Grieving mother Magos cuts out a piece of her deceased eleven-year-old son Santiago's lung. Acting on fierce maternal instinct and the dubious logic of an old folktale, she nurtures the lung until it gains sentience, growing into the carnivorous little Monstrilio she keeps hidden within the walls of her family's decaying Mexico City estate. Eventually, Monstrilio begins to resemble the Santiago he once was, but his innate impulses—though curbed by his biological and chosen family's communal care—threaten to destroy this fragile second chance at life.
An unearthly hybrid that’s part horror, part literary meditation on grief, part wildly entertaining tale of an impossible being forced to live in the shadow of the dead boy he replaced. At once heartbreaking and unapologetically strange, this is a cross-cultural, syncretic, folksy, razor-sharp narrative about the horrors of grief and the eternal debate over nature versus nurture ... The first part is a superb introduction, the second an exploration of love and loneliness, the third a slightly meandering look at the way we rebuild after a huge loss. But the last part is the crowning jewel of this unique novel ... Monstrilio packs in a lot, and the author pulls it off brilliantly. It is at once dark and tender, at times bleak, but balanced with humor that borders on slapstick ... An outstanding debut.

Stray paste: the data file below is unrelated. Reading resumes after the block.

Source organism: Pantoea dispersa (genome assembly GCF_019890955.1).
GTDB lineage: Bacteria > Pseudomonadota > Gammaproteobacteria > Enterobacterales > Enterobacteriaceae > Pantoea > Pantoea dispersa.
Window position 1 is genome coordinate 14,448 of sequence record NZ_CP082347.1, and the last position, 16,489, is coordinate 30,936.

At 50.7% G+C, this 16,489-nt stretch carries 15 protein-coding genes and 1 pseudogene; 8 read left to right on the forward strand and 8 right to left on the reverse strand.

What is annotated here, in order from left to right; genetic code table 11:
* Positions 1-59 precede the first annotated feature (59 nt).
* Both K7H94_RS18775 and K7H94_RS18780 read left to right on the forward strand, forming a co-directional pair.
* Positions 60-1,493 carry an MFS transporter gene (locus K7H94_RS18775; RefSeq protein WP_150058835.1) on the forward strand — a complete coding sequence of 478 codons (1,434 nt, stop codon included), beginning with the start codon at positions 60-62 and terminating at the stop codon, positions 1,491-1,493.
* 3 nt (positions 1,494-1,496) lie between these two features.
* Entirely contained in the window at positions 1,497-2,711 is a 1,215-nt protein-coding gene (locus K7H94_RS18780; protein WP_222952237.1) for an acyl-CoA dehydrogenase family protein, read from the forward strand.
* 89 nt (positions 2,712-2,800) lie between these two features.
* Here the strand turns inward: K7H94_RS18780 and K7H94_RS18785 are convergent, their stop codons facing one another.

Disturbing yet touching ... Truly unsettling at times, the story often leans towards magical realism, depicting a reality where fantastical elements exist and tragic events become a palpable entity. In this universe, sentient and growing pieces of lung are as plausible as death itself.